Long > CoinFunc(double: threshold, Object: first, Object: second) > Object
 example:
CoinFunc(0.15,NumberNameToString(),Combinations('A:1:B:23'))
 use the first function 15% of the time
 example:
ConstantContinuous
Always yields the same value. @see Commons JavaDoc: ConstantContinuousDistribution

long > ConstantContinuous(double: value, String[]...: mods) > double

int > ConstantContinuous(double: value, String[]...: mods) > double
Enumerated
Creates a probability density given the values and optional weights provided, in "value:weight value:weight ..." form. The weight can be elided for any value to use the default weight of 1.0d. @see Commons JavaDoc: EnumeratedRealDistribution

int > Enumerated(String: data, String[]...: mods) > double
 example:
Enumerated('1 2 3 4 5 6')
 a fair sixsided die roll
 example:
Enumerated('1:2.0 2 3 4 5 6')
 an unfair sixsided die roll, where 1 has probability mass 2.0, and everything else has only 1.0
 example:

long > Enumerated(String: data, String[]...: mods) > double
 example:
Enumerated('1 2 3 4 5 6')
 a fair 6sided die
 example:
Enumerated('1:2.0 2 3 4 5:0.5 6:0.5')
 an unfair fair 6sided die, where ones are twice as likely, and fives and sixes are half as likely
 example:
Exponential
@see Wikipedia: Exponential distribution @see Commons JavaDoc: ExponentialDistribution

long > Exponential(double: mean, String[]...: mods) > double

int > Exponential(double: mean, String[]...: mods) > double
F
@see Wikipedia: Fdistribution @see Commons JavaDoc: FDistribution @see Mathworld: FDistribution

int > F(double: numeratorDegreesOfFreedom, double: denominatorDegreesOfFreedom, String[]...: mods) > double

long > F(double: numeratorDegreesOfFreedom, double: denominatorDegreesOfFreedom, String[]...: mods) > double
Gamma
@see Wikipedia: Gamma distribution @see Commons JavaDoc: GammaDistribution

long > Gamma(double: shape, double: scale, String[]...: mods) > double

int > Gamma(double: shape, double: scale, String[]...: mods) > double
Geometric
@see Wikipedia: Geometric distribution @see Commons JavaDoc: GeometricDistribution

int > Geometric(double: p, String[]...: modslist) > int

long > Geometric(double: p, String[]...: modslist) > long

int > Geometric(double: p, String[]...: modslist) > long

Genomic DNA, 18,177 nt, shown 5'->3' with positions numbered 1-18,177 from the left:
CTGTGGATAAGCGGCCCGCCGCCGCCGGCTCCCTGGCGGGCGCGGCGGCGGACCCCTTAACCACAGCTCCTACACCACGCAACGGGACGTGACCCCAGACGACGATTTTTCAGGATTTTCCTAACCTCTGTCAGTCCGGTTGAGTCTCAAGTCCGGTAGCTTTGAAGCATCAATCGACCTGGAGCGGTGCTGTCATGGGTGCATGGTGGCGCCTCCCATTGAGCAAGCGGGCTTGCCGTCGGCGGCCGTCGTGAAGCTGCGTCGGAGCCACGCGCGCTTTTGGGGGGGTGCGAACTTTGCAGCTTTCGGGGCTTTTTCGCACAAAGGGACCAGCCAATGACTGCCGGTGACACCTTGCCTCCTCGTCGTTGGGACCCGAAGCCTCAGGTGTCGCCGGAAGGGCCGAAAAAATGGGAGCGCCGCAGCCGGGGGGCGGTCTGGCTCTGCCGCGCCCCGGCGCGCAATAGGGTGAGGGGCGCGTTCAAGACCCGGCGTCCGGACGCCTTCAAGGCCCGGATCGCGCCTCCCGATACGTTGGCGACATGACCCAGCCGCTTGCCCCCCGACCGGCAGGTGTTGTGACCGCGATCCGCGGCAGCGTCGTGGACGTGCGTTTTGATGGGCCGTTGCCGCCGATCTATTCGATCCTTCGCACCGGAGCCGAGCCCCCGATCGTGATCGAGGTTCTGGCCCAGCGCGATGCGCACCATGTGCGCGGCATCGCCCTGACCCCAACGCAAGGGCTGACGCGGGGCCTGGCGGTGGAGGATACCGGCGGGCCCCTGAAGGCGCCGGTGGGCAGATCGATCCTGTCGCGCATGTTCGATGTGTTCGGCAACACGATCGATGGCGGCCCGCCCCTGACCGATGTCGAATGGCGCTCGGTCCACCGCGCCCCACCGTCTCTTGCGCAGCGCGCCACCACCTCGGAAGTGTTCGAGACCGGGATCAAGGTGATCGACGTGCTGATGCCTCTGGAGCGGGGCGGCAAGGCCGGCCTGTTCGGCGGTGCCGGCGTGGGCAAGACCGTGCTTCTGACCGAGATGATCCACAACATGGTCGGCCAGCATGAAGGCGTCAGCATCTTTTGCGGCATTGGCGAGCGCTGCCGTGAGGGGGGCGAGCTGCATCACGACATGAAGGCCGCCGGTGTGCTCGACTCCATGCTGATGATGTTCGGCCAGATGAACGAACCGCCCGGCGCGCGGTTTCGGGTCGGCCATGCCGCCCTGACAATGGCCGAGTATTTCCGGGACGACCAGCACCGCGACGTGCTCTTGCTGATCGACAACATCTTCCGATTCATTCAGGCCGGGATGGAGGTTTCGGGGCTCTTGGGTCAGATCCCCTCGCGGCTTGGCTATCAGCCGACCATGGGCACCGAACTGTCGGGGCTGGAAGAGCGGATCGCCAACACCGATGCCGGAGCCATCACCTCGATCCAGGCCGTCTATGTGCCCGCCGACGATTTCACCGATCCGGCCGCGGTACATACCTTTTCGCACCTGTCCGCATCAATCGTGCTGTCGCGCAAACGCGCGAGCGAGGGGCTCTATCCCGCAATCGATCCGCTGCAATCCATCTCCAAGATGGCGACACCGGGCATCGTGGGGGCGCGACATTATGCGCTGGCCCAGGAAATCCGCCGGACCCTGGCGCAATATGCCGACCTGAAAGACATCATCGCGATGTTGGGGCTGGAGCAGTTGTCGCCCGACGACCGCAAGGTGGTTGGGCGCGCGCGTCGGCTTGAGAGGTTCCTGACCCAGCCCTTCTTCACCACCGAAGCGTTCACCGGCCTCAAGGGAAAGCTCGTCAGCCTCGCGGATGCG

long > Geometric(double: p, String[]...: modslist) > int
Gumbel
@see Wikipedia: Gumbel distribution @see Commons JavaDoc: GumbelDistribution

long > Gumbel(double: mu, double: beta, String[]...: mods) > double

int > Gumbel(double: mu, double: beta, String[]...: mods) > double
Hypergeometric
@see Wikipedia: Hypergeometric distribution @see Commons JavaDoc: HypergeometricDistribution

int > Hypergeometric(int: populationSize, int: numberOfSuccesses, int: sampleSize, String[]...: modslist) > int

int > Hypergeometric(int: populationSize, int: numberOfSuccesses, int: sampleSize, String[]...: modslist) > long

long > Hypergeometric(int: populationSize, int: numberOfSuccesses, int: sampleSize, String[]...: modslist) > long

long > Hypergeometric(int: populationSize, int: numberOfSuccesses, int: sampleSize, String[]...: modslist) > int
Laplace
@see Wikipedia: Laplace distribution @see Commons JavaDoc: LaplaceDistribution

long > Laplace(double: mu, double: beta, String[]...: mods) > double

int > Laplace(double: mu, double: beta, String[]...: mods) > double
Levy
@see Wikipedia: Lévy distribution @see Commons JavaDoc: LevyDistribution

int > Levy(double: mu, double: c, String[]...: mods) > double

long > Levy(double: mu, double: c, String[]...: mods) > double
LogNormal
@see Wikipedia: Lognormal distribution @see Commons JavaDoc: LogNormalDistribution

long > LogNormal(double: scale, double: shape, String[]...: mods) > double

int > LogNormal(double: scale, double: shape, String[]...: mods) > double